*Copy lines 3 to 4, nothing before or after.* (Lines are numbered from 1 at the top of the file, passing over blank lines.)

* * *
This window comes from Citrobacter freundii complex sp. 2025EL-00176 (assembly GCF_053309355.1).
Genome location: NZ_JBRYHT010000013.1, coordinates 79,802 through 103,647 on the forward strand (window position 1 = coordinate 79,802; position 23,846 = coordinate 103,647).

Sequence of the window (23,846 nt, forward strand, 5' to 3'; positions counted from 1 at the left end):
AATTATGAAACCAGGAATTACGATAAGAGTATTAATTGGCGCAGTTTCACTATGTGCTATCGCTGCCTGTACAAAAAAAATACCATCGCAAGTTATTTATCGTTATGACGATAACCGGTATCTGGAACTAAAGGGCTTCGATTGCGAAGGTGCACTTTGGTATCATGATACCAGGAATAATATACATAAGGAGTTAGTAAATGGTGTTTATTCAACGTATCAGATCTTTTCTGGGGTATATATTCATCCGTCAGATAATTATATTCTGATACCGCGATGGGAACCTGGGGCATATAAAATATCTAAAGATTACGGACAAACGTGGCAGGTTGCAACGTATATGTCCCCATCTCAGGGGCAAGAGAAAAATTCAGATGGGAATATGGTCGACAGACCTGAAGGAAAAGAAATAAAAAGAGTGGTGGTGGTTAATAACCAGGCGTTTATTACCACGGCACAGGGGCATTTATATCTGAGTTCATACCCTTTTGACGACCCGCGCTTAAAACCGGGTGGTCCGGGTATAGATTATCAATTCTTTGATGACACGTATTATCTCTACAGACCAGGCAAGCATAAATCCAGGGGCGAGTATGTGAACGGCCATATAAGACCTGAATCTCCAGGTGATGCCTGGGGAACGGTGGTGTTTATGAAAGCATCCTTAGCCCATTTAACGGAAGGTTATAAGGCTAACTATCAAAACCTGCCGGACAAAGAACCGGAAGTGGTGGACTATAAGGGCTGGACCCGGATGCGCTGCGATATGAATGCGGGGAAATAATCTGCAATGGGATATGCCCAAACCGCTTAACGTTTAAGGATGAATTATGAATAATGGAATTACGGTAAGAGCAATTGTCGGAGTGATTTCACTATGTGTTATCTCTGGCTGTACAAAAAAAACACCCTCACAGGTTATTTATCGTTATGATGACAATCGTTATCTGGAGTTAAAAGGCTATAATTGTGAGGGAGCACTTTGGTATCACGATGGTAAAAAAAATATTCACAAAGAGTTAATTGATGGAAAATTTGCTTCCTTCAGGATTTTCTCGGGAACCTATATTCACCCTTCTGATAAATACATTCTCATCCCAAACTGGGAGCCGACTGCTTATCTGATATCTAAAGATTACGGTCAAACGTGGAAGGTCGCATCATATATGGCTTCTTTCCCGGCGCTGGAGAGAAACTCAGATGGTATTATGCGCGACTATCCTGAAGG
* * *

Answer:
Sequence of the window (23,846 nt, forward strand, 5' to 3'; positions counted from 1 at the left end):
AATTATGAAACCAGGAATTACGATAAGAGTATTAATTGGCGCAGTTTCACTATGTGCTATCGCTGCCTGTACAAAAAAAATACCATCGCAAGTTATTTATCGTTATGACGATAACCGGTATCTGGAACTAAAGGGCTTCGATTGCGAAGGTGCACTTTGGTATCATGATACCAGGAATAATATACATAAGGAGTTAGTAAATGGTGTTTATTCAACGTATCAGATCTTTTCTGGGGTATATATTCATCCGTCAGATAATTATATTCTGATACCGCGATGGGAACCTGGGGCATATAAAATATCTAAAGATTACGGACAAACGTGGCAGGTTGCAACGTATATGTCCCCATCTCAGGGGCAAGAGAAAAATTCAGATGGGAATATGGTCGACAGACCTGAAGGAAAAGAAATAAAAAGAGTGGTGGTGGTTAATAACCAGGCGTTTATTACCACGGCACAGGGGCATTTATATCTGAGTTCATACCCTTTTGACGACCCGCGCTTAAAACCGGGTGGTCCGGGTATAGATTATCAATTCTTTGATGACACGTATTATCTCTACAGACCAGGCAAGCATAAATCCAGGGGCGAGTATGTGAACGGCCATATAAGACCTGAATCTCCAGGTGATGCCTGGGGAACGGTGGTGTTTATGAAAGCATCCTTAGCCCATTTAACGGAAGGTTATAAGGCTAACTATCAAAACCTGCCGGACAAAGAACCGGAAGTGGTGGACTATAAGGGCTGGACCCGGATGCGCTGCGATATGAATGCGGGGAAATAATCTGCAATGGGATATGCCCAAACCGCTTAACGTTTAAGGATGAATTATGAATAATGGAATTACGGTAAGAGCAATTGTCGGAGTGATTTCACTATGTGTTATCTCTGGCTGTACAAAAAAAACACCCTCACAGGTTATTTATCGTTATGATGACAATCGTTATCTGGAGTTAAAAGGCTATAATTGTGAGGGAGCACTTTGGTATCACGATGGTAAAAAAAATATTCACAAAGAGTTAATTGATGGAAAATTTGCTTCCTTCAGGATTTTCTCGGGAACCTATATTCACCCTTCTGATAAATACATTCTCATCCCAAACTGGGAGCCGACTGCTTATCTGATATCTAAAGATTACGGTCAAACGTGGAAGGTCGCATCATATATGGCTTCTTTCCCGGCGCTGGAGAGAAACTCAGATGGTATTATGCGCGACTATCCTGAAGG